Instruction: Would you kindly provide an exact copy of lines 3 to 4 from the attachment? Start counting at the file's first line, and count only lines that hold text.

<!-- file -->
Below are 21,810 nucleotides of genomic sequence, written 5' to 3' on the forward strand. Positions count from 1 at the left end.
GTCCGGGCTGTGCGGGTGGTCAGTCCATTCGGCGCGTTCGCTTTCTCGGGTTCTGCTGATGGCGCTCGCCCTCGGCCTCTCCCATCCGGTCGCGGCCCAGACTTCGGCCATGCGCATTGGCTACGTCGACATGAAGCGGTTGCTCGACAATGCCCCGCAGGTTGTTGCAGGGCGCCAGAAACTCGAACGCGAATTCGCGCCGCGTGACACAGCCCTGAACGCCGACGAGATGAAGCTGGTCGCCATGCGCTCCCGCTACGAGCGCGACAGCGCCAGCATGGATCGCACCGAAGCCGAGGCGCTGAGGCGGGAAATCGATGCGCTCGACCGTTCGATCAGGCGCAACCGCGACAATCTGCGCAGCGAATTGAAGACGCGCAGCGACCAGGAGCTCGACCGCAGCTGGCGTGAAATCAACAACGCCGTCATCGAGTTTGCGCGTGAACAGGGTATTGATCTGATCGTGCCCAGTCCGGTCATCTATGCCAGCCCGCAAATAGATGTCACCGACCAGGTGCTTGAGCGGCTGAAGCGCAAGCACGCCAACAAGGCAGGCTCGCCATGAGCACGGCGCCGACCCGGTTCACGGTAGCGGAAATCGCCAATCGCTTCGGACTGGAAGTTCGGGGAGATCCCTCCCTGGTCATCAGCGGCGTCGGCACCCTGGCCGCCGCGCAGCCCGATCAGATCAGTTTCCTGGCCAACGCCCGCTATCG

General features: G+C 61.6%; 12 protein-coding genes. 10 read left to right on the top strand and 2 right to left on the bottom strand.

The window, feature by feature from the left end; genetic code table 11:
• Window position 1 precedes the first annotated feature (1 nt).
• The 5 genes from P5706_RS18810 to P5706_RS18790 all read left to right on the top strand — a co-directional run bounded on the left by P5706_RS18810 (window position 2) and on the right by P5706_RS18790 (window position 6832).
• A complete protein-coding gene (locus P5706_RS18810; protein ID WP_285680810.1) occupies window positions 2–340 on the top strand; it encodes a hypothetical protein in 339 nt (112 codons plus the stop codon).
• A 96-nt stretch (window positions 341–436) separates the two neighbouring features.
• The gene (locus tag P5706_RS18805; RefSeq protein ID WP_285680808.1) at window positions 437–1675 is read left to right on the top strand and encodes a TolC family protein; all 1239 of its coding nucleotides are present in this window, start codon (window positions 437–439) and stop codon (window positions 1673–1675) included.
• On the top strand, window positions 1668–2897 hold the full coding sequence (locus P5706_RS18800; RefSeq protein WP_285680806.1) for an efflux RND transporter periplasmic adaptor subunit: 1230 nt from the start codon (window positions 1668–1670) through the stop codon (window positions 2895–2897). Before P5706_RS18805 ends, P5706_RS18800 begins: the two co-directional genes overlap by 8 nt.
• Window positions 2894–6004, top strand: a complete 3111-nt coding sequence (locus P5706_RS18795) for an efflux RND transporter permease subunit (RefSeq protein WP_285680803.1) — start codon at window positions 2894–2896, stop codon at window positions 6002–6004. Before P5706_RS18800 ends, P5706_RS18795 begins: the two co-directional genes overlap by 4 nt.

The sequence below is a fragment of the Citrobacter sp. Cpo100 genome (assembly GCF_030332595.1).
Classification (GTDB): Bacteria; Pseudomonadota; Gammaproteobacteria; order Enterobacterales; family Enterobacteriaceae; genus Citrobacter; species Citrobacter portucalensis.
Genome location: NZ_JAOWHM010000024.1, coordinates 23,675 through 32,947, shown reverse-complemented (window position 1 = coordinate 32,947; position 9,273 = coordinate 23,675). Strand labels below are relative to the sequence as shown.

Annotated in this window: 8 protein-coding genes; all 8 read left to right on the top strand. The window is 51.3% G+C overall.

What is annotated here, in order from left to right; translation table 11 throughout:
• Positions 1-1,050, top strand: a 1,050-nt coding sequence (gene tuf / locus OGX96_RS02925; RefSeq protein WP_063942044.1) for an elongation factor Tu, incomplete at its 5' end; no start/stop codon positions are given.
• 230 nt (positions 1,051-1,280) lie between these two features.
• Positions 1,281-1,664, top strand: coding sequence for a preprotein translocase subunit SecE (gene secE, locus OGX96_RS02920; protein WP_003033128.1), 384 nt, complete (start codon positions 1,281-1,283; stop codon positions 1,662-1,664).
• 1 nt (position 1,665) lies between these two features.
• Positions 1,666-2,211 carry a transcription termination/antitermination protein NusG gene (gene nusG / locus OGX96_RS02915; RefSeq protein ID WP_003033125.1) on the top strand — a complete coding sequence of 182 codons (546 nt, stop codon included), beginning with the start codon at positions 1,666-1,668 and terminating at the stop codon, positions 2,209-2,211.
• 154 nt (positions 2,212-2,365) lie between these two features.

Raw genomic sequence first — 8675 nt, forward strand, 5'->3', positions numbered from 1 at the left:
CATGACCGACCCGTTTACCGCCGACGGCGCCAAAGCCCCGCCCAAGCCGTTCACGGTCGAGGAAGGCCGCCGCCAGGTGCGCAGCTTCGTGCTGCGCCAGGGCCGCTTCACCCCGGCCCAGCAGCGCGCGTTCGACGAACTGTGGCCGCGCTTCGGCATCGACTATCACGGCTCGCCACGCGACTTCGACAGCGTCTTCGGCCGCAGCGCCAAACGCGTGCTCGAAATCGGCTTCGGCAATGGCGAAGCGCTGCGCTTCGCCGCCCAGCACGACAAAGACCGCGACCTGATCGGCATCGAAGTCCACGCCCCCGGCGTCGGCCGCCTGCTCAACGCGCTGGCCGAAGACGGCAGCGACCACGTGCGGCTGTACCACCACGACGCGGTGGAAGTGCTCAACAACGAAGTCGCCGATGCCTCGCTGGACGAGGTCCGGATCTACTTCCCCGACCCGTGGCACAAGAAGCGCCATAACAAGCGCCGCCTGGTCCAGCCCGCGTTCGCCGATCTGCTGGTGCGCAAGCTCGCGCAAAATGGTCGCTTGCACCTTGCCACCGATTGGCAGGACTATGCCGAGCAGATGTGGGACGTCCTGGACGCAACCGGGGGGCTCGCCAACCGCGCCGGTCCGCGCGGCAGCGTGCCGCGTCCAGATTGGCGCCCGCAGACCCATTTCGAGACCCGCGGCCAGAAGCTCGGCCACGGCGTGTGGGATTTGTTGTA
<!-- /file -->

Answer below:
General features: G+C 61.6%; 12 protein-coding genes. 10 read left to right on the top strand and 2 right to left on the bottom strand.

The window, feature by feature from the left end; genetic code table 11: